Once you read the following meditation practice from The Wise Heart, it will come as no surprise to you that American Theravada Buddhist teacher Jack Kornfield is close friends with Br. David Steindl-Rast, the Austrian Benedictine monk who wrote Gratefulness, the Heart of Prayer. Buddhist practices of sympathetic joy and caring spring naturally from gratefulness; and, conversely, gratefulness opens the door to sympathetic joy. What we love about Jack's meditation is its sense of ease, flowing from an instantaneous awareness that all of life is given to us and so can be recognized as a gift.
A Meditation on Gratitude and Joy
"Let yourself sit quietly and at ease. Allow your body to be relaxed and open, your breath natural, your heart easy. Begin the practice of gratitude by feeling how year after year you have cared for your own life. Now let yourself begin to acknowledge all that has supported you in this care:
With gratitude I remember the people, animals, plants, insects, creatures of the sky and sea, air and water, fire and earth, all whose joyful exertion blesses my life every day.
With gratitude I remember the care and labor of a thousand generations of elders and ancestors who came before me.
I offer my gratitude for the safety and well-being I have been given.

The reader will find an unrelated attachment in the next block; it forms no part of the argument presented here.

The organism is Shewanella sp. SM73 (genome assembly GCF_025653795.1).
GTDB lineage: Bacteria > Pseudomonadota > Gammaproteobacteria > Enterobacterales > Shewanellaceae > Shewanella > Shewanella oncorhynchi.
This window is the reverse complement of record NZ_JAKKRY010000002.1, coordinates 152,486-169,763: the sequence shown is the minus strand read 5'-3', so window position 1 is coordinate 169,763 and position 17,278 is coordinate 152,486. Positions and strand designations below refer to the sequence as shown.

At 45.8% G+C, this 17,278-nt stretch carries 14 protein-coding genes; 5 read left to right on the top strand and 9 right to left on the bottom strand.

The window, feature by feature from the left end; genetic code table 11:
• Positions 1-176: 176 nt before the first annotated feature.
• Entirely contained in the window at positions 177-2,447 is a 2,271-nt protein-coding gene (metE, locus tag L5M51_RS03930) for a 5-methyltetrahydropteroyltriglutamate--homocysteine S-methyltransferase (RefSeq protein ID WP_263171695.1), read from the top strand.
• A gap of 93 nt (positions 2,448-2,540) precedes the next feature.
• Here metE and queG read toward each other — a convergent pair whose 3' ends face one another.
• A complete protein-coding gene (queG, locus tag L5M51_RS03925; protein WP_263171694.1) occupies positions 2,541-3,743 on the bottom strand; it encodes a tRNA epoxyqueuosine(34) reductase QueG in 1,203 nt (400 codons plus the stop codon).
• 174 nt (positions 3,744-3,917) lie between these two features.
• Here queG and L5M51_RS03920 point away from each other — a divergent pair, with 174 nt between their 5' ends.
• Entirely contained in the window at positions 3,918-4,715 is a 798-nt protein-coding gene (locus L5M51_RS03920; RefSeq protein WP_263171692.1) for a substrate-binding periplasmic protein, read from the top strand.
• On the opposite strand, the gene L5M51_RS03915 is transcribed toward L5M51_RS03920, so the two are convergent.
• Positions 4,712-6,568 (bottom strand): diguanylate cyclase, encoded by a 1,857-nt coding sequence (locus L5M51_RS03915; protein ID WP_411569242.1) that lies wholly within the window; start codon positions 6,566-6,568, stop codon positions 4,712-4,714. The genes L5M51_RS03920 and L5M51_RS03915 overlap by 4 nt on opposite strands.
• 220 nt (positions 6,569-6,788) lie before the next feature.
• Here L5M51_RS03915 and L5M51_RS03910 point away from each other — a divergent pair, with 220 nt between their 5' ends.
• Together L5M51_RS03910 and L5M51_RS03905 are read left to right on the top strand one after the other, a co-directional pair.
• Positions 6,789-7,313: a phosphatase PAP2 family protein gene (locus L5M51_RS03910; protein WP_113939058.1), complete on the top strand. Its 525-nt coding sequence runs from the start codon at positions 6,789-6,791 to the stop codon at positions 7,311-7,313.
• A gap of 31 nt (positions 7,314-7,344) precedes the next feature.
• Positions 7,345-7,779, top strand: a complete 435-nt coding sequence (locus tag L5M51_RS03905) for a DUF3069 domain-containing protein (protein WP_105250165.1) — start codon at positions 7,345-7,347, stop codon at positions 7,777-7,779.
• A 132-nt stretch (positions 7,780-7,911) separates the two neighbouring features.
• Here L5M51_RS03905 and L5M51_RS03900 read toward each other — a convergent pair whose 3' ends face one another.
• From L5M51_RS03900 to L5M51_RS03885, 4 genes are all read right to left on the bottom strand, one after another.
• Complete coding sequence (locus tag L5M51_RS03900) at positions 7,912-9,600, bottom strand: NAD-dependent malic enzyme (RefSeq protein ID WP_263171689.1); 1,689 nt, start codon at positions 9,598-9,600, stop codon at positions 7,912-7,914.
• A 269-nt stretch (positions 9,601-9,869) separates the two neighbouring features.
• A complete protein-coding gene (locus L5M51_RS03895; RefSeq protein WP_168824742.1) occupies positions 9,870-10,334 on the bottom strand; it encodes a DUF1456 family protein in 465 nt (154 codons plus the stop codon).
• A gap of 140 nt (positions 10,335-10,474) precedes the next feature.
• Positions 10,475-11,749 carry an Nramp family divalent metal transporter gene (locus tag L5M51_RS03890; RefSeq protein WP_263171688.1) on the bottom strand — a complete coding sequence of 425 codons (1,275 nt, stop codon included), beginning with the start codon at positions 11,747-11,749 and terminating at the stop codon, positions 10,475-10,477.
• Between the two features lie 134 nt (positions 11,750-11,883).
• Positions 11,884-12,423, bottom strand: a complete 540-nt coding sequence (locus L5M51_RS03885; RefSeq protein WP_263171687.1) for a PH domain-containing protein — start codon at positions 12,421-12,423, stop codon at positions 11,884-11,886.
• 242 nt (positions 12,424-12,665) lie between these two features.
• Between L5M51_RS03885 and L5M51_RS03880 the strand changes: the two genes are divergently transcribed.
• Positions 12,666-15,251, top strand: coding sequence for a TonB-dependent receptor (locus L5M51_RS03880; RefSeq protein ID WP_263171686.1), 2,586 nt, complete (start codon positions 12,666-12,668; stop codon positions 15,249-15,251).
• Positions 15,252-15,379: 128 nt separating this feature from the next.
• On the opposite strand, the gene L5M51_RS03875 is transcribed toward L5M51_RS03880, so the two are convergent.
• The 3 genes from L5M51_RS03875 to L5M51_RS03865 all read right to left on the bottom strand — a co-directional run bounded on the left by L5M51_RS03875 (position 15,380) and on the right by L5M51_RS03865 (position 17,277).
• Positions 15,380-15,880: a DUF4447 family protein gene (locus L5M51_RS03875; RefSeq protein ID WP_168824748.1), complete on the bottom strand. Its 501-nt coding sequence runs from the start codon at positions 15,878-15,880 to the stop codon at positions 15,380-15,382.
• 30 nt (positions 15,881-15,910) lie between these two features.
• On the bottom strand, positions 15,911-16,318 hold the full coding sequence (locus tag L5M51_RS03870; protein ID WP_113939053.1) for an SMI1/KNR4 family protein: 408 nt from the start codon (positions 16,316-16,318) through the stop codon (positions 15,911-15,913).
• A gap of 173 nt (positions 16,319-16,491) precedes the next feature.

I offer my gratitude for the blessings of this earth I have been given.
I offer my gratitude for the measure of health I have been given.
I offer my gratitude for the family and friends I have been given.
I offer my gratitude for the community I have been given.
I offer my gratitude for the teachings and lessons I have been given.
I offer my gratitude for the life I have been given.
"Just as we are grateful for our blessings, so we can be grateful for the blessings of others.
"Now shift your practice to the cultivation of joy. Continue to breathe gently. Bring to mind someone you care about, someone it is easy to rejoice for. Picture them and feel the natural joy you have for their well-being, happiness, and success. With each breath, offer them your grateful, heartfelt wishes:
May you be joyful.
May your happiness increase.
May you not be separated from great happiness.
May your good fortune and the causes of your joy and happiness increase.
"Sense the sympathetic joy and caring in each phrase. When you feel some degree of natural gratitude for the joy and well-being of this loved one, extend this practice to another person you care about. Recite the same simple phrases that express your heart's intention.
"Then gradually open the meditation to other loved ones and benefactors. After the joy for them grows strong, turn back to include yourself. Let the feelings of joy more fully fill your body and mind. Continue repeating the intentions of joy over and over, through whatever resistances and difficulties arise, until you feel stabilized in joy. Next begin to systematically include the categories of neutral people, then difficult people and even enemies until you extend sympathetic joy to all beings everywhere, young and old, near and far.
"Practice dwelling in joy until the deliberate effort of practice drops away and the intentions of joy blend into the natural joy of your own wise heart."